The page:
Unionized, or union-free, labor laws can deeply affect your organization. Know what you can and can't say in your workplace to prevent unfair labor practice charges and arbitrations against you. Receive experienced advice and representation on all labor relations matters, from union inception to union decertification.
Employers Council can help its union-free members with:
- Proactive union avoidance training and consulting
- Crafting responses to union organizing drives, including anti-union campaigns aimed at preserving union-free status
- Union election consulting and advice
- Representation before the National Labor Relations Board on unfair labor practice charges, election challenges and other dispute resolution
Employers Council can help its unionized members with:
- Day-to-day labor support, including contract administration and interpretation, and union management
- Collective bargaining agreement reviews to determine at-risk language and more effective language to be negotiated
- Proactive training on managing in a unionized environment, understanding your collective bargaining agreement, just cause discipline and terminations, and more
- Advice on lay-offs, progressive discipline, termination and just cause
- Collective bargaining negotiations, whether at the table with you or advising from behind the scenes
- Representation before the NLRB on unfair labor practice charges and other disputes
- Consulting on strikes, lock outs, and other forms of labor unrest
- Advice on grievances and representation at arbitrations
- Advice on alternative dispute resolution
By becoming a member at Employers Council, you immediately expand your Labor Relations team with experienced Labor professionals ready to support you.
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Is Colorado a Right to Work State?
Colorado is unique across the United States. It is a hybrid situation. Essentially Colorado is Right to Work unless a second election has been called under the Colorado Labor Peace Act and the employees have voted for an all-union agreement.
We have hired a new employee that is trying to organize the employees, what can we do?
Be very careful. Union salts are paid union employees that are hired to infiltrate union free organizations. If you unjustly terminate or discipline a potential union salt, you are at risk of an unfair labor practice charge, which can also impact a union election. Call a Labor Attorney before taking any action against a potential union salt.
Employees at our union free workplace seem unhappy and morale is low. There is no discussion of unionization, however we want reach out to them. What can we legally say to our employees in addressing concerns?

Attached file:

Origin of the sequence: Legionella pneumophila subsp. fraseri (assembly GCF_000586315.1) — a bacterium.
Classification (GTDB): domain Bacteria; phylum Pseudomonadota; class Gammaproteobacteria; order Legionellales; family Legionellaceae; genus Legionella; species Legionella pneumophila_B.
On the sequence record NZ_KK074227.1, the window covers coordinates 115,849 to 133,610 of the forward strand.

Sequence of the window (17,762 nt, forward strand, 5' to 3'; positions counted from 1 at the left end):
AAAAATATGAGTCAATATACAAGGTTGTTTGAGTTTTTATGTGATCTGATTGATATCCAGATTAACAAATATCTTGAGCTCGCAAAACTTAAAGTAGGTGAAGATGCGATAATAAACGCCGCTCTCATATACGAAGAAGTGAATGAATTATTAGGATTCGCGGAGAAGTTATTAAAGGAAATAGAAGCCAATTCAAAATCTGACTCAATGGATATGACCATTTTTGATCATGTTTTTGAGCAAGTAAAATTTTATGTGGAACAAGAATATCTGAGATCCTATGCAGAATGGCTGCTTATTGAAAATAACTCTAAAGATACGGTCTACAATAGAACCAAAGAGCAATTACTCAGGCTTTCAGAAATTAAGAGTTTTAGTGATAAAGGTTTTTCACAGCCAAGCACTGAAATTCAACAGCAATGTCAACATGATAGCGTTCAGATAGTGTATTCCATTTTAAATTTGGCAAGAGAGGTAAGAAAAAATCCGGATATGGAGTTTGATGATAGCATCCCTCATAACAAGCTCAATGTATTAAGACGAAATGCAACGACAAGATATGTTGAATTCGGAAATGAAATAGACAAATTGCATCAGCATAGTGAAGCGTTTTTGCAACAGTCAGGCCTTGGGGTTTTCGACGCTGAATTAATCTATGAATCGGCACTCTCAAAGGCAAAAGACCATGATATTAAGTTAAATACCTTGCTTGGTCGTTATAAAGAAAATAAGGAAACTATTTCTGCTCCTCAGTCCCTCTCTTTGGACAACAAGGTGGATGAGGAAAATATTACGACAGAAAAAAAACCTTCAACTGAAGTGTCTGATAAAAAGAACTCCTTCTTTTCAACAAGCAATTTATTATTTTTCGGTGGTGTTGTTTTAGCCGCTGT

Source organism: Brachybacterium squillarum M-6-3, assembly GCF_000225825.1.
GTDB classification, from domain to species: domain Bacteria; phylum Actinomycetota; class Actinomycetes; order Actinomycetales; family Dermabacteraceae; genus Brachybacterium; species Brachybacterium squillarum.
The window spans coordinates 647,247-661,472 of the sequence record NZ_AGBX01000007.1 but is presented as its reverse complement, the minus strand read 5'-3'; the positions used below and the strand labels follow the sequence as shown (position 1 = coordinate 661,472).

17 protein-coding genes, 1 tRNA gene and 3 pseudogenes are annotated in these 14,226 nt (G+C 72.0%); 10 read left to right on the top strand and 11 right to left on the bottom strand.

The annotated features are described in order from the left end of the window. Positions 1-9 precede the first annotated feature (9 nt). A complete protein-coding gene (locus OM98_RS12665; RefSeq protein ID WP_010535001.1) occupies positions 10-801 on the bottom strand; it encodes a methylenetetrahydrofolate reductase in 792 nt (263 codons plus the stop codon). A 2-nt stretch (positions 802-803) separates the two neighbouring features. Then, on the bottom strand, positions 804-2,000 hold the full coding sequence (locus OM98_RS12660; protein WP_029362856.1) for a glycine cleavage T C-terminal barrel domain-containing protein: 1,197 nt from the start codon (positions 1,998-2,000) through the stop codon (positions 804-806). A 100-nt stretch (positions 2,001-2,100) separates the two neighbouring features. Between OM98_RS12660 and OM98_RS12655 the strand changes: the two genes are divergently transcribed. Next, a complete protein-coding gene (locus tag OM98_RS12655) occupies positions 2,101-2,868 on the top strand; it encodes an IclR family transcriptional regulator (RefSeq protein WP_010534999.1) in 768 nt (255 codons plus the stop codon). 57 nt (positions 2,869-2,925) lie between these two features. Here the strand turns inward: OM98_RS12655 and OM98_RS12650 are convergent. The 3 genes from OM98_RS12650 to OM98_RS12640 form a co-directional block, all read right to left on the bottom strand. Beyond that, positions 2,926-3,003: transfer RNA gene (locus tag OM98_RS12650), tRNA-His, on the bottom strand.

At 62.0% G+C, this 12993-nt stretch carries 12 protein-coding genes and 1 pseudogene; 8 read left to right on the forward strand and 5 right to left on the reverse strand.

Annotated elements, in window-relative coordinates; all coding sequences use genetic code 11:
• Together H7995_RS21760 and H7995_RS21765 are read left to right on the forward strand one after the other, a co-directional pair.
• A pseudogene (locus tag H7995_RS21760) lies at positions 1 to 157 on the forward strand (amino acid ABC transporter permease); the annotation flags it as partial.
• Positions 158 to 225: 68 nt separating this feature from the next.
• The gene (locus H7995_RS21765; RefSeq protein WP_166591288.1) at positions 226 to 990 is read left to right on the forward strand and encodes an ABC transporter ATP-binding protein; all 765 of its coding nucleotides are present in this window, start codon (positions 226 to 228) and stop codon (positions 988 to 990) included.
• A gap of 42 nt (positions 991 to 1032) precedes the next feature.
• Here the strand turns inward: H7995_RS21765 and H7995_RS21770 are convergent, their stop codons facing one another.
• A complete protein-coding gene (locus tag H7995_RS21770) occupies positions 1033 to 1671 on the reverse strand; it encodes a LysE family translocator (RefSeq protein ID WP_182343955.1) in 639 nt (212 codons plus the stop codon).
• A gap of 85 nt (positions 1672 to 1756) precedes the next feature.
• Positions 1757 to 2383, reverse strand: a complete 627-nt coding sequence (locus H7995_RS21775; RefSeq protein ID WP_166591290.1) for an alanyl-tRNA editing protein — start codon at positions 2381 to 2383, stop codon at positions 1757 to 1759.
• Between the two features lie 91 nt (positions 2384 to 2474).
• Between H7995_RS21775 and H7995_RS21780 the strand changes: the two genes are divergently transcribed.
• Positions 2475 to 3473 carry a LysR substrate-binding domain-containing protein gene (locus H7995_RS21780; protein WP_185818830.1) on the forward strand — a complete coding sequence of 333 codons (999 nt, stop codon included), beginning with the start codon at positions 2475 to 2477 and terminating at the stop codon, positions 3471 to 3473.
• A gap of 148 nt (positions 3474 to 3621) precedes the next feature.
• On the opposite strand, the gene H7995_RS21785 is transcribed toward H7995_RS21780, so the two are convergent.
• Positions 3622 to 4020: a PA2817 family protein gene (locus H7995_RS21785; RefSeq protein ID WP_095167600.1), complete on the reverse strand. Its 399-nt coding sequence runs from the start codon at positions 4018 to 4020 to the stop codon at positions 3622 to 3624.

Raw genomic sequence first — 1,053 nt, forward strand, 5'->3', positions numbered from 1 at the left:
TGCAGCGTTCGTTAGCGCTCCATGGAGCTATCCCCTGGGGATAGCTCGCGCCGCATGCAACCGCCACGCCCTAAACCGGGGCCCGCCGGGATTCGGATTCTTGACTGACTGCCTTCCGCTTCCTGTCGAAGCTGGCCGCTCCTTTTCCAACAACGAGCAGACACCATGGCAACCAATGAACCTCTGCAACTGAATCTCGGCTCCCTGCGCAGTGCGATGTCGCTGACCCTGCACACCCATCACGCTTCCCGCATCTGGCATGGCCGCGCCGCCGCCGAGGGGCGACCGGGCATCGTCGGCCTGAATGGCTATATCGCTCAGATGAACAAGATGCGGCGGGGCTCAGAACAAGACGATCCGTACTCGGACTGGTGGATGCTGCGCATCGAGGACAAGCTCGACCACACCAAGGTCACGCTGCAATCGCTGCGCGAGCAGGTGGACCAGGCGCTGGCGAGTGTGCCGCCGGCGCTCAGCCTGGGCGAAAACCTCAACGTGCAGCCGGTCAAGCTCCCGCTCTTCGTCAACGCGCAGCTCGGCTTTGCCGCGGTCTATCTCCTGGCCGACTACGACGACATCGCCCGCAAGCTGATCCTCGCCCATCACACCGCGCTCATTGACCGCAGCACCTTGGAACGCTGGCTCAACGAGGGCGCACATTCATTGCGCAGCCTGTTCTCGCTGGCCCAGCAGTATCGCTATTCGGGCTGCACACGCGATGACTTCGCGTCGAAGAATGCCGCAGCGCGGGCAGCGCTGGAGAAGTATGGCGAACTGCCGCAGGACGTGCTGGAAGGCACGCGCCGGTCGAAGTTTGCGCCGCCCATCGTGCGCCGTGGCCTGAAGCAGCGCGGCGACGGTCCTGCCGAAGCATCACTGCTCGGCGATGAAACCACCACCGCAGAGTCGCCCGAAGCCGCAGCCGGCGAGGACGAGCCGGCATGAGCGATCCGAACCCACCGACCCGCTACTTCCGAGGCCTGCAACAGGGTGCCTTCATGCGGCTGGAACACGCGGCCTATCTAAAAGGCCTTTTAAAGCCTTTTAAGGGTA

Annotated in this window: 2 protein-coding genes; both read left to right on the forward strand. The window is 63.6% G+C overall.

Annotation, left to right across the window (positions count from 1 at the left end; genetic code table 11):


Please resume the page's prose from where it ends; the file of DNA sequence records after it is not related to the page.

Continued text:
Once a union is at your door, you are more constrained in what you can and can't say to employees about addressing grievances, fixing issues, etc. The Labor Relations attorneys at Employers Council can work with you both in training your supervisors and managers and consulting with you on how to best address employee unrest and increase your chances of remaining union free.
We have a new group of supervisors and managers that have no union experience. Do you have any resources to assist us in ensuring they are aware of the union implications of a unionized environment?
Absolutely. We can train your supervisors and managers on what you can and can't say at work, how to manage in a unionized environment, understanding your collective bargaining agreement, and how to discipline and terminate in a union environment. The NLRB operates on an agency principle where a supervisor or manager misstatement can render the employer as a whole liable. Get the training today, so you can prevent the unfair labor practice charge or arbitration tomorrow.
What is protected concerted activity?
Protected concerted activity laws give employees the right to act together to try and improve their wages and working conditions. They can do this with or without a union. While there are restrictions on protected concerted activity, it is greatly protected by the administrative bodies who govern those laws. If the concerns raised by your employee(s) involve pay or terms and conditions of employment, proceed very carefully and reach out to Employers Council for advice before taking any action.
I want to terminate this employee, can I?
If you are unionized, we highly recommend you follow the seven essential steps to defending discipline and discharge in your workplace. They are a set of criteria that arbitrators rely upon on determining whether you had just cause to discipline or terminate. We also recommend following these criteria in non-unionized environments to better defend yourself against unemployment claims, EEOC charges, or unfair labor practice charges against you. At Employers Council we not only advise members regularly on these essential steps, we provide training both as an onsite and at our offices titled: Seven Essential Steps for Defending Employee Discipline and Discharge.